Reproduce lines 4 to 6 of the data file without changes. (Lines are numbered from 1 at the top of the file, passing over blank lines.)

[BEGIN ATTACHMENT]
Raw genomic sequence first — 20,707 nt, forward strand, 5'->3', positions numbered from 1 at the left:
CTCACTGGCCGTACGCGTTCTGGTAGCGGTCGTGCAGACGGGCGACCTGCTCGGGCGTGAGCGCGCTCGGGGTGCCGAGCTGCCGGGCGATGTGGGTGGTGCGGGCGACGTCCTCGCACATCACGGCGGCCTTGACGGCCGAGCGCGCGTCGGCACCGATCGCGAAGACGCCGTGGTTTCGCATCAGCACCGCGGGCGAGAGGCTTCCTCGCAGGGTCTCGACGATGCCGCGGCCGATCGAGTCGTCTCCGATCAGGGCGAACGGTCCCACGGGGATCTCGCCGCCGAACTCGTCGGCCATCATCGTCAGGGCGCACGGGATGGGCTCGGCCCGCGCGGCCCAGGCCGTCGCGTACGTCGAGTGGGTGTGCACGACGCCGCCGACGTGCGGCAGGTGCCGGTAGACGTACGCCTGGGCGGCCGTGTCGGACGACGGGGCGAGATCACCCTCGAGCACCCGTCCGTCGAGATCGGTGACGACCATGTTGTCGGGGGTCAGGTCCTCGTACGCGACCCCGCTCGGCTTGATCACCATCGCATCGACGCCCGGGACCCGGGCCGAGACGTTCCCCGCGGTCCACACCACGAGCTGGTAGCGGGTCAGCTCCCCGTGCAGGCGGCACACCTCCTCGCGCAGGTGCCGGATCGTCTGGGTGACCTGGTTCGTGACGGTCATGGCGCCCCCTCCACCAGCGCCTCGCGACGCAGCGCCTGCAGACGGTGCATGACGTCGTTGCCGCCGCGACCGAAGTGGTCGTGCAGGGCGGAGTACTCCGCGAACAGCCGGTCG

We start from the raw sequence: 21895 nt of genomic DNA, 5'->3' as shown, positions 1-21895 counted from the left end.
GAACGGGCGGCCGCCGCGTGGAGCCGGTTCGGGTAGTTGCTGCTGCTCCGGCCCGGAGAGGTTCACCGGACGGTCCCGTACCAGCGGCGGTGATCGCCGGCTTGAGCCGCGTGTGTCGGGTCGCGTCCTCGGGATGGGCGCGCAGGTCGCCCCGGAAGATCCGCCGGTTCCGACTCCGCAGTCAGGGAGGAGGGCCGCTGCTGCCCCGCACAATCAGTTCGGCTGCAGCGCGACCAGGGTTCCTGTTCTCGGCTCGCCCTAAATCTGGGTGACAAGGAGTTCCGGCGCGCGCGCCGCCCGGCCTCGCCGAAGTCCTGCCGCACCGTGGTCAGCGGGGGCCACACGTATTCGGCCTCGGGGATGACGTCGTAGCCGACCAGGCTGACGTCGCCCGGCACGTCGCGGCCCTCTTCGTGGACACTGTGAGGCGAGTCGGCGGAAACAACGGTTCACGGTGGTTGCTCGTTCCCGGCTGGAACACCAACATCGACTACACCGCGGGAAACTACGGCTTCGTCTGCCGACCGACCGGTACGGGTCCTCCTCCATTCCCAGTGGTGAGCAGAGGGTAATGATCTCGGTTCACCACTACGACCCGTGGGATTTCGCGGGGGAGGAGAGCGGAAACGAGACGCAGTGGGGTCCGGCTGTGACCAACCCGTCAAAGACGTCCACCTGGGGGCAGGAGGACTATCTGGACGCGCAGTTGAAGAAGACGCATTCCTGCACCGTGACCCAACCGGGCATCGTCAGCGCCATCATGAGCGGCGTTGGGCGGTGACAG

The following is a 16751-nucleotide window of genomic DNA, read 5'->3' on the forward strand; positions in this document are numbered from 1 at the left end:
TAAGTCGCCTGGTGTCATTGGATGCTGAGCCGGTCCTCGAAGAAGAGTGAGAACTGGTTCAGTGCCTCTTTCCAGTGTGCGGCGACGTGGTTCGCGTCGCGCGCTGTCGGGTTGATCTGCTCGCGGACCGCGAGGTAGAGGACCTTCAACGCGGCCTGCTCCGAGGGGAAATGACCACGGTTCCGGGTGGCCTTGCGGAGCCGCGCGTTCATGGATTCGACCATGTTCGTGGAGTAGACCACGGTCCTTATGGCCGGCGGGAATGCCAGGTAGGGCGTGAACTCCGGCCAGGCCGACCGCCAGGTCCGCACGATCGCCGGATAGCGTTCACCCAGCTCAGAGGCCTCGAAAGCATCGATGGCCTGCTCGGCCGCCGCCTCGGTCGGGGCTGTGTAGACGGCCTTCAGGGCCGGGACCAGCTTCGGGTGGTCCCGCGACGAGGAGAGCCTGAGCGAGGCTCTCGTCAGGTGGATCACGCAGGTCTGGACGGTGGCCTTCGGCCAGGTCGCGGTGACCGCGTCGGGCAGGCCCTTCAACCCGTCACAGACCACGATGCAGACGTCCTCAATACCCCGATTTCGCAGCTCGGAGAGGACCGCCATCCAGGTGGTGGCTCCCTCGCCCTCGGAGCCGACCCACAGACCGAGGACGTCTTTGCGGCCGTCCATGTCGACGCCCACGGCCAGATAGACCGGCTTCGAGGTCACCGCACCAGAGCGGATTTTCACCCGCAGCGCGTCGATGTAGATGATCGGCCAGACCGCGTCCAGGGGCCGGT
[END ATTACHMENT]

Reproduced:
GAACGGGCGGCCGCCGCGTGGAGCCGGTTCGGGTAGTTGCTGCTGCTCCGGCCCGGAGAGGTTCACCGGACGGTCCCGTACCAGCGGCGGTGATCGCCGGCTTGAGCCGCGTGTGTCGGGTCGCGTCCTCGGGATGGGCGCGCAGGTCGCCCCGGAAGATCCGCCGGTTCCGACTCCGCAGTCAGGGAGGAGGGCCGCTGCTGCCCCGCACAATCAGTTCGGCTGCAGCGCGACCAGGGTTCCTGTTCTCGGCTCGCCCTAAATCTGGGTGACAAGGAGTTCCGGCGCGCGCGCCGCCCGGCCTCGCCGAAGTCCTGCCGCACCGTGGTCAGCGGGGGCCACACGTATTCGGCCTCGGGGATGACGTCGTAGCCGACCAGGCTGACGTCGCCCGGCACGTCGCGGCCCTCTTCGTGGACACTGTGAGGCGAGTCGGCGGAAACAACGGTTCACGGTGGTTGCTCGTTCCCGGCTGGAACACCAACATCGACTACACCGCGGGAAACTACGGCTTCGTCTGCCGACCGACCGGTACGGGTCCTCCTCCATTCCCAGTGGTGAGCAGAGGGTAATGATCTCGGTTCACCACTACGACCCGTGGGATTTCGCGGGGGAGGAGAGCGGAAACGAGACGCAGTGGGGTCCGGCTGTGACCAACCCGTCAAAGACGTCCACCTGGGGGCAGGAGGACTATCTGGACGCGCAGTTGAAGAAGACGCATTCCTGCACCGTGACCCAACCGGGCATCGTCAGCGCCATCATGAGCGGCGTTGGGCGGTGACAG

The following is a 16751-nucleotide window of genomic DNA, read 5'->3' on the forward strand; positions in this document are numbered from 1 at the left end:
TAAGTCGCCTGGTGTCATTGGATGCTGAGCCGGTCCTCGAAGAAGAGTGAGAACTGGTTCAGTGCCTCTTTCCAGTGTGCGGCGACGTGGTTCGCGTCGCGCGCTGTCGGGTTGATCTGCTCGCGGACCGCGAGGTAGAGGACCTTCAACGCGGCCTGCTCCGAGGGGAAATGACCACGGTTCCGGGTGGCCTTGCGGAGCCGCGCGTTCATGGATTCGACCATGTTCGTGGAGTAGACCACGGTCCTTATGGCCGGCGGGAATGCCAGGTAGGGCGTGAACTCCGGCCAGGCCGACCGCCAGGTCCGCACGATCGCCGGATAGCGTTCACCCAGCTCAGAGGCCTCGAAAGCATCGATGGCCTGCTCGGCCGCCGCCTCGGTCGGGGCTGTGTAGACGGCCTTCAGGGCCGGGACCAGCTTCGGGTGGTCCCGCGACGAGGAGAGCCTGAGCGAGGCTCTCGTCAGGTGGATCACGCAGGTCTGGACGGTGGCCTTCGGCCAGGTCGCGGTGACCGCGTCGGGCAGGCCCTTCAACCCGTCACAGACCACGATGCAGACGTCCTCAATACCCCGATTTCGCAGCTCGGAGAGGACCGCCATCCAGGTGGTGGCTCCCTCGCCCTCGGAGCCGACCCACAGACCGAGGACGTCTTTGCGGCCGTCCATGTCGACGCCCACGGCCAGATAGACCGGCTTCGAGGTCACCGCACCAGAGCGGATTTTCACCCGCAGCGCGTCGATGTAGATGATCGGCCAGACCGCGTCCAGGGGCCGGT